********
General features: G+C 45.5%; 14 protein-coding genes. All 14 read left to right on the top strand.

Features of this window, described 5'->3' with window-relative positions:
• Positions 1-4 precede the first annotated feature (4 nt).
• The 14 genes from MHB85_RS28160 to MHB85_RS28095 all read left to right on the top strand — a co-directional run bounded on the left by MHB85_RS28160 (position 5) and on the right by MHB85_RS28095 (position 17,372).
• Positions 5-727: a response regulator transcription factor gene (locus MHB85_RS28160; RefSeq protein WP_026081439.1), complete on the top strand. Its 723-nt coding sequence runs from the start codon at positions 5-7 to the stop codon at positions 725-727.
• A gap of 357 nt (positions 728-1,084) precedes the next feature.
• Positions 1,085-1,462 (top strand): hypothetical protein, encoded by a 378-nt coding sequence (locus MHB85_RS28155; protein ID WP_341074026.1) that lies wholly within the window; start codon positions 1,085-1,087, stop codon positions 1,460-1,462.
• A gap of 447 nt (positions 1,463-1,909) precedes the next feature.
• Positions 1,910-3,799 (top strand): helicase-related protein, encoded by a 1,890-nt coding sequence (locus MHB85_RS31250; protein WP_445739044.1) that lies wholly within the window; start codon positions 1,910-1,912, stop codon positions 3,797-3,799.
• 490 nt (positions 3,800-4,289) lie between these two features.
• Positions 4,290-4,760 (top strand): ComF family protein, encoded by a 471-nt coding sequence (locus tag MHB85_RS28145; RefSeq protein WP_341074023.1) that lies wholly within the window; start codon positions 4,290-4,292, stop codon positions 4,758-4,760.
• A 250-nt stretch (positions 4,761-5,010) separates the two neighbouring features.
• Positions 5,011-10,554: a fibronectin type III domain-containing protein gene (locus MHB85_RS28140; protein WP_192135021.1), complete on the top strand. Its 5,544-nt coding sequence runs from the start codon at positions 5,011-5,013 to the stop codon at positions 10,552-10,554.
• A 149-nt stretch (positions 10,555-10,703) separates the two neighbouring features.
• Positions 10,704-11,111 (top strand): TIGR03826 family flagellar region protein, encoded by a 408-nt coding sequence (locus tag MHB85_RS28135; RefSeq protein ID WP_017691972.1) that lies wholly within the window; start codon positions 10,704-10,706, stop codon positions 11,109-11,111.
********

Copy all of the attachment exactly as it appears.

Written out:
General features: G+C 45.5%; 14 protein-coding genes. All 14 read left to right on the top strand.

Features of this window, described 5'->3' with window-relative positions:
• Positions 1-4 precede the first annotated feature (4 nt).
• The 14 genes from MHB85_RS28160 to MHB85_RS28095 all read left to right on the top strand — a co-directional run bounded on the left by MHB85_RS28160 (position 5) and on the right by MHB85_RS28095 (position 17,372).
• Positions 5-727: a response regulator transcription factor gene (locus MHB85_RS28160; RefSeq protein WP_026081439.1), complete on the top strand. Its 723-nt coding sequence runs from the start codon at positions 5-7 to the stop codon at positions 725-727.
• A gap of 357 nt (positions 728-1,084) precedes the next feature.
• Positions 1,085-1,462 (top strand): hypothetical protein, encoded by a 378-nt coding sequence (locus MHB85_RS28155; protein ID WP_341074026.1) that lies wholly within the window; start codon positions 1,085-1,087, stop codon positions 1,460-1,462.
• A gap of 447 nt (positions 1,463-1,909) precedes the next feature.
• Positions 1,910-3,799 (top strand): helicase-related protein, encoded by a 1,890-nt coding sequence (locus MHB85_RS31250; protein WP_445739044.1) that lies wholly within the window; start codon positions 1,910-1,912, stop codon positions 3,797-3,799.
• 490 nt (positions 3,800-4,289) lie between these two features.
• Positions 4,290-4,760 (top strand): ComF family protein, encoded by a 471-nt coding sequence (locus tag MHB85_RS28145; RefSeq protein WP_341074023.1) that lies wholly within the window; start codon positions 4,290-4,292, stop codon positions 4,758-4,760.
• A 250-nt stretch (positions 4,761-5,010) separates the two neighbouring features.
• Positions 5,011-10,554: a fibronectin type III domain-containing protein gene (locus MHB85_RS28140; protein WP_192135021.1), complete on the top strand. Its 5,544-nt coding sequence runs from the start codon at positions 5,011-5,013 to the stop codon at positions 10,552-10,554.
• A 149-nt stretch (positions 10,555-10,703) separates the two neighbouring features.
• Positions 10,704-11,111 (top strand): TIGR03826 family flagellar region protein, encoded by a 408-nt coding sequence (locus tag MHB85_RS28135; RefSeq protein ID WP_017691972.1) that lies wholly within the window; start codon positions 10,704-10,706, stop codon positions 11,109-11,111.